Global consumption of the alkali metal lithium is growing rapidly. During the past decade annual production of lithium has risen to 85,000 tons. This is mainly due to its use in batteries of electric vehicles as well as laptop batteries and smartphones. Several million tons of lithium are mined in countries such as Australia, Argentina and Chili every year, which account for more than 80% of global production. Chile has the world’s largest known lithium reserves (8 million tons). In Europe, Portugal has small reserves of the raw material. In Germany, lithium can be obtained from brine which is pumped through geothermal stations during energy production; but until now there have been no processes available that could extract this resource in a cost-effective and environmentally-friendly manner.
Now (2020), German scientists at the Karlsruhe Institute of Technology (KIT) have designed a method that could enable lithium mining in Germany through a minimally invasive process using the deep waters in geothermal plants of the Upper Rhine Trench. During this process the lithium ions are filtered out of the thermal water, and in a second step they are further concentrated until lithium can be precipitated as a salt. Currently, the scientists, together with industry partners, are building a special test facility for producing lithium from brine, which will be integrated into an existing geothermal energy plant. With the help of this facility, the scientists hope to produce several kilograms of lithium carbonate. If their endeavour is successful large-scale production of the metal would come into reach. This would require large production facilities to be built next to the geothermal plants and allow several hundred tons of lithium to be produced. The scientists expect that the lithium produced would, first and foremost, be used in battery devices for electric cars, which is an important step towards advancing the climate protection program of the German government.
Until now (2020), lithium has been produced either from salar brine sources (mostly in South American countries) or extracted from rock formations, containing spodumene, lepidolite, petalite, amblygonite, and eucryptite(Australia), which requires a wide range of processes. Because of the amount of energy consumption and materials required lithium production from mining is a more costly process than brine extraction. However, the minerals gained from mining have a higher lithium content than those from saltwater lakes. Of the five minerals, spodumene is most frequently used for lithium production. After mining, spodumene is heated to 1100°C and then cooled to 65 degrees. It is then crushed and roasted again with concentrated sulphuric acid. Finally, sodium carbonateis added, and the resulting lithium carbonate is crystallized, heated, filtered, and dried.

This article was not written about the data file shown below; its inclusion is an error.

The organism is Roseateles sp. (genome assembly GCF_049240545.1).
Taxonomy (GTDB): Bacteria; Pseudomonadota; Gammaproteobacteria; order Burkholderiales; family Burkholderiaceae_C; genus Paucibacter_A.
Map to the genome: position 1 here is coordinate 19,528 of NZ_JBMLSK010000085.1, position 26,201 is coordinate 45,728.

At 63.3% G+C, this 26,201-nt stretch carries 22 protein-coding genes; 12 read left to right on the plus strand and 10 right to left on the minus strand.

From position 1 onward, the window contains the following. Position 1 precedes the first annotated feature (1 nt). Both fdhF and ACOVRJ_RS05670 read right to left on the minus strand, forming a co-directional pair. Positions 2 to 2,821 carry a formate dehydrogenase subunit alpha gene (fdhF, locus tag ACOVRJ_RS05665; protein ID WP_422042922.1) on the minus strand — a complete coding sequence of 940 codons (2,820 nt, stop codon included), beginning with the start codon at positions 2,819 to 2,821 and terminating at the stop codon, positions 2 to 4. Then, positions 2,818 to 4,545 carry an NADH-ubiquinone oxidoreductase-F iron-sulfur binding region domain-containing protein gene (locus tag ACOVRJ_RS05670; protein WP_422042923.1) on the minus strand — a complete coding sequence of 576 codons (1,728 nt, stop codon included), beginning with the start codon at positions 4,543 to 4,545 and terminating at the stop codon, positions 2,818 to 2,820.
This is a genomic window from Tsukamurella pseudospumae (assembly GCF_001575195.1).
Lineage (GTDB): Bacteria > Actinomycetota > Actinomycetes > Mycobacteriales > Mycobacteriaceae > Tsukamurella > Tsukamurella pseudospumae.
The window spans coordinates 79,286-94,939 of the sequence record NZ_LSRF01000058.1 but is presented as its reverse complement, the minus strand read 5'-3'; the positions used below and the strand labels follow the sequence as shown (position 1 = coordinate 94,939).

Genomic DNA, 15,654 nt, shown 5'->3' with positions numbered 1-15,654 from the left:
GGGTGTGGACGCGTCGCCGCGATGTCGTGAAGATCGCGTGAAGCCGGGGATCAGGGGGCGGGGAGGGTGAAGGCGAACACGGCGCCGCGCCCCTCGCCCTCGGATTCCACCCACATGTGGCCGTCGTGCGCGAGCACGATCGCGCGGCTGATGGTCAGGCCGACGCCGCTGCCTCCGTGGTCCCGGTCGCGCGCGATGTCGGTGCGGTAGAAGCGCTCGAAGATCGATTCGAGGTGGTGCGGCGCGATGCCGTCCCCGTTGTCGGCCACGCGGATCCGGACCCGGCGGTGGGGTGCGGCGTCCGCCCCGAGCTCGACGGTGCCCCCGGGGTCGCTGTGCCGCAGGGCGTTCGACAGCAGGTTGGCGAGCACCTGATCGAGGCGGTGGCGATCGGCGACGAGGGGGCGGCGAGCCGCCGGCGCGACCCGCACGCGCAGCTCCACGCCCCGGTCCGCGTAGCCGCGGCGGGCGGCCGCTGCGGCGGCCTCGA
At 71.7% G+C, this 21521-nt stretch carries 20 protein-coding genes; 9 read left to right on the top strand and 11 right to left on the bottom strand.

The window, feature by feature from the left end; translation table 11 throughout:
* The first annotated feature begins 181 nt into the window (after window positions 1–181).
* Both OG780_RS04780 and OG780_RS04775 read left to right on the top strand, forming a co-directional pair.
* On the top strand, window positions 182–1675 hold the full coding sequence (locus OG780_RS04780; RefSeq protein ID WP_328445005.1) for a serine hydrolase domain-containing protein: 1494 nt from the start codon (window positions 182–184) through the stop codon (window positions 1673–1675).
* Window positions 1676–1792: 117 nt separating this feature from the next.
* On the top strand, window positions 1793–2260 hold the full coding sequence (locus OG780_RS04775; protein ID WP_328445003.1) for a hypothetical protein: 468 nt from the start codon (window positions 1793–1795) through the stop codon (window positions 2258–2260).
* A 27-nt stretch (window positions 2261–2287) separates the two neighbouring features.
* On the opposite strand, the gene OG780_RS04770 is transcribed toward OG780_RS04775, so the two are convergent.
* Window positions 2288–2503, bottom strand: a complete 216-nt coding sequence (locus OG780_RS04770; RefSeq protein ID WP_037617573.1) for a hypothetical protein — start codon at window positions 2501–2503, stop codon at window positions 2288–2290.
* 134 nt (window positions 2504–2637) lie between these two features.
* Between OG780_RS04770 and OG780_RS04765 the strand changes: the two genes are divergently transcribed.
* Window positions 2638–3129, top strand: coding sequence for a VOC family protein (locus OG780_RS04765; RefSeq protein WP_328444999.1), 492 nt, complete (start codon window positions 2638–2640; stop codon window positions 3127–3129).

Extraction of lithium from brines is an equally elaborate process.The saltwater must first be pumped to the surface into several large evaporation ponds to undergo solar evaporation over a number of months. Potassium is often extracted first from early ponds, while later ponds have increasingly high concentrations of lithium. When the lithium chloride in the evaporation ponds reaches the required concentration, the solution is pumped to a recovery plant where extraction and filtering remove any unwanted substances (boron or magnesium). It is then treated with sodium carbonate to extract lithium carbonate. The lithium carbonate is then filtered and dried. Excess residual brines are pumped back into the pond.
The new production method has several advantages over conventional processes: as the scientists plan to use infrastructure of already existing geothermal plants, through which every year about 2bn litres of brine water is pumped, no new wells will have to be drilled. Also, the method does not produce a lot of overburden and has only minimal land consumption. The lithium ions will be continuously extracted within only a few hours in the thermal water cycle of the geothermal plant. The thermal water is returned underground after use, thus, no toxic substances can harm the environment and the production process does not impair energy or heat production. In the South American salt lakes the enrichment process takes several months and heavy rainfall can set back production by weeks or even months. In addition, the process offers the possibility of extracting other rare and valuable elements such as rubidium or caesium. These are used in laser and vacuum technology, for example.
The extraction of lithium combined with geothermal energy production has great potential. Some experts believe that the Upper Rhine Trench might even hold one of the greatest lithium reserves in the world. However, there would have to be more than one lithium-production site installed to satisfy European lithium demand. Also, it is far cheaper to produce lithium in South America than in Germany. In the end, it all depends on how far battery producers are willing to accept higher prices to get an environmentally-friendly product.